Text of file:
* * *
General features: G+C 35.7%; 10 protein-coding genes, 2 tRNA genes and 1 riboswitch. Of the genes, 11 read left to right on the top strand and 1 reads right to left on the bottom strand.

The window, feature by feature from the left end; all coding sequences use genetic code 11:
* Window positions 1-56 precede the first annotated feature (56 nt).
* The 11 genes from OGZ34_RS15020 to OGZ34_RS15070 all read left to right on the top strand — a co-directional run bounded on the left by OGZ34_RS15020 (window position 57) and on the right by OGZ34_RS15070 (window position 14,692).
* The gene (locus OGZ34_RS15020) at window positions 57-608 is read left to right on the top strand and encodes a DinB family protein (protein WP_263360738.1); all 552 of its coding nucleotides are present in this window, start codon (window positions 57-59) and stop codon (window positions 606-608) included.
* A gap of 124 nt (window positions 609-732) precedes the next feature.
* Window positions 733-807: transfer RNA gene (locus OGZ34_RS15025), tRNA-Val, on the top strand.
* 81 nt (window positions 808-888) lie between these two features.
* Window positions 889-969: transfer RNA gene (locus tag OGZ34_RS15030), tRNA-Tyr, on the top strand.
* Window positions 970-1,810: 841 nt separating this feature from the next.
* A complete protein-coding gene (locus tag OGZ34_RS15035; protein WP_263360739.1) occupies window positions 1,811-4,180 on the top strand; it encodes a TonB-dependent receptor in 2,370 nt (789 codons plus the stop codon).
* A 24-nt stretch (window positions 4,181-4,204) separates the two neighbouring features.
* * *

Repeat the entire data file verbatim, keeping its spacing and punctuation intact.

General features: G+C 35.7%; 10 protein-coding genes, 2 tRNA genes and 1 riboswitch. Of the genes, 11 read left to right on the top strand and 1 reads right to left on the bottom strand.

The window, feature by feature from the left end; all coding sequences use genetic code 11:
* Window positions 1-56 precede the first annotated feature (56 nt).
* The 11 genes from OGZ34_RS15020 to OGZ34_RS15070 all read left to right on the top strand — a co-directional run bounded on the left by OGZ34_RS15020 (window position 57) and on the right by OGZ34_RS15070 (window position 14,692).
* The gene (locus OGZ34_RS15020) at window positions 57-608 is read left to right on the top strand and encodes a DinB family protein (protein WP_263360738.1); all 552 of its coding nucleotides are present in this window, start codon (window positions 57-59) and stop codon (window positions 606-608) included.
* A gap of 124 nt (window positions 609-732) precedes the next feature.
* Window positions 733-807: transfer RNA gene (locus OGZ34_RS15025), tRNA-Val, on the top strand.
* 81 nt (window positions 808-888) lie between these two features.
* Window positions 889-969: transfer RNA gene (locus tag OGZ34_RS15030), tRNA-Tyr, on the top strand.
* Window positions 970-1,810: 841 nt separating this feature from the next.
* A complete protein-coding gene (locus tag OGZ34_RS15035; protein WP_263360739.1) occupies window positions 1,811-4,180 on the top strand; it encodes a TonB-dependent receptor in 2,370 nt (789 codons plus the stop codon).
* A 24-nt stretch (window positions 4,181-4,204) separates the two neighbouring features.